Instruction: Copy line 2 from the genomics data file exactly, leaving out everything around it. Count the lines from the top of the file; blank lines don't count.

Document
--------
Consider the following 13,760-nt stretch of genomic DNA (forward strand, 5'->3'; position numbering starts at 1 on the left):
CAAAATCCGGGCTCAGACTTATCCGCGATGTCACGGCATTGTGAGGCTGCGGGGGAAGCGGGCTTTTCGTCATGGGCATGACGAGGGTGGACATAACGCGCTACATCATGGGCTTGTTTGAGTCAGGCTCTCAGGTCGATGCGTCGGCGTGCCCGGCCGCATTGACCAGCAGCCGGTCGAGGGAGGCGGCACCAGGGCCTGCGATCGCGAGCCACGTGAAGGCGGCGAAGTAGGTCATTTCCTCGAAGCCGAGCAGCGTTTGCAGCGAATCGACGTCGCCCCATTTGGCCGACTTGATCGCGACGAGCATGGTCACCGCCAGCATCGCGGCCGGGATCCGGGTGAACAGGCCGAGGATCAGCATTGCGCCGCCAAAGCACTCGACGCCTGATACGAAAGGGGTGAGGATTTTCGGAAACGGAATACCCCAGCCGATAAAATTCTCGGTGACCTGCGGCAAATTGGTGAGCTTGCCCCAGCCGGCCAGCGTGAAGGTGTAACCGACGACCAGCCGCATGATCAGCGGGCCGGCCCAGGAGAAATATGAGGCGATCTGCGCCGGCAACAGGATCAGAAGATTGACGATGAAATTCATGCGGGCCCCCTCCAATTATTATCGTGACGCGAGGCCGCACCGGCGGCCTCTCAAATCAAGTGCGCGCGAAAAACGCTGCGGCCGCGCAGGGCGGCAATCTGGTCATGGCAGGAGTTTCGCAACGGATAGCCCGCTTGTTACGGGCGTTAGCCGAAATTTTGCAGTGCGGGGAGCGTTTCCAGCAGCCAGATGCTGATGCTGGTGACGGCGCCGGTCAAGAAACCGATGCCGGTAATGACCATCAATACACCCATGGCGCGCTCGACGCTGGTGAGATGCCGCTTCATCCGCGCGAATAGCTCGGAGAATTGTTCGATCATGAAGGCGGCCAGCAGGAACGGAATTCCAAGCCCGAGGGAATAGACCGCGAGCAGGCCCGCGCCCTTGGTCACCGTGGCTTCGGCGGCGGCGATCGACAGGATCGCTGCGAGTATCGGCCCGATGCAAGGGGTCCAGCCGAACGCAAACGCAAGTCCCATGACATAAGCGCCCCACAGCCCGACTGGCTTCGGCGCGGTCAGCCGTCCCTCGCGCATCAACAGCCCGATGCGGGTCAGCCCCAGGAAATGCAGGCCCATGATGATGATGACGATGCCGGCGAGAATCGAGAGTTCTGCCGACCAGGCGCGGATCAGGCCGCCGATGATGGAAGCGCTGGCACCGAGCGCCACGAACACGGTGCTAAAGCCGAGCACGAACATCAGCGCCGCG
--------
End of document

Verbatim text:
CAAAATCCGGGCTCAGACTTATCCGCGATGTCACGGCATTGTGAGGCTGCGGGGGAAGCGGGCTTTTCGTCATGGGCATGACGAGGGTGGACATAACGCGCTACATCATGGGCTTGTTTGAGTCAGGCTCTCAGGTCGATGCGTCGGCGTGCCCGGCCGCATTGACCAGCAGCCGGTCGAGGGAGGCGGCACCAGGGCCTGCGATCGCGAGCCACGTGAAGGCGGCGAAGTAGGTCATTTCCTCGAAGCCGAGCAGCGTTTGCAGCGAATCGACGTCGCCCCATTTGGCCGACTTGATCGCGACGAGCATGGTCACCGCCAGCATCGCGGCCGGGATCCGGGTGAACAGGCCGAGGATCAGCATTGCGCCGCCAAAGCACTCGACGCCTGATACGAAAGGGGTGAGGATTTTCGGAAACGGAATACCCCAGCCGATAAAATTCTCGGTGACCTGCGGCAAATTGGTGAGCTTGCCCCAGCCGGCCAGCGTGAAGGTGTAACCGACGACCAGCCGCATGATCAGCGGGCCGGCCCAGGAGAAATATGAGGCGATCTGCGCCGGCAACAGGATCAGAAGATTGACGATGAAATTCATGCGGGCCCCCTCCAATTATTATCGTGACGCGAGGCCGCACCGGCGGCCTCTCAAATCAAGTGCGCGCGAAAAACGCTGCGGCCGCGCAGGGCGGCAATCTGGTCATGGCAGGAGTTTCGCAACGGATAGCCCGCTTGTTACGGGCGTTAGCCGAAATTTTGCAGTGCGGGGAGCGTTTCCAGCAGCCAGATGCTGATGCTGGTGACGGCGCCGGTCAAGAAACCGATGCCGGTAATGACCATCAATACACCCATGGCGCGCTCGACGCTGGTGAGATGCCGCTTCATCCGCGCGAATAGCTCGGAGAATTGTTCGATCATGAAGGCGGCCAGCAGGAACGGAATTCCAAGCCCGAGGGAATAGACCGCGAGCAGGCCCGCGCCCTTGGTCACCGTGGCTTCGGCGGCGGCGATCGACAGGATCGCTGCGAGTATCGGCCCGATGCAAGGGGTCCAGCCGAACGCAAACGCAAGTCCCATGACATAAGCGCCCCACAGCCCGACTGGCTTCGGCGCGGTCAGCCGTCCCTCGCGCATCAACAGCCCGATGCGGGTCAGCCCCAGGAAATGCAGGCCCATGATGATGATGACGATGCCGGCGAGAATCGAGAGTTCTGCCGACCAGGCGCGGATCAGGCCGCCGATGATGGAAGCGCTGGCACCGAGCGCCACGAACACGGTGCTAAAGCCGAGCACGAACATCAGCGCCGCG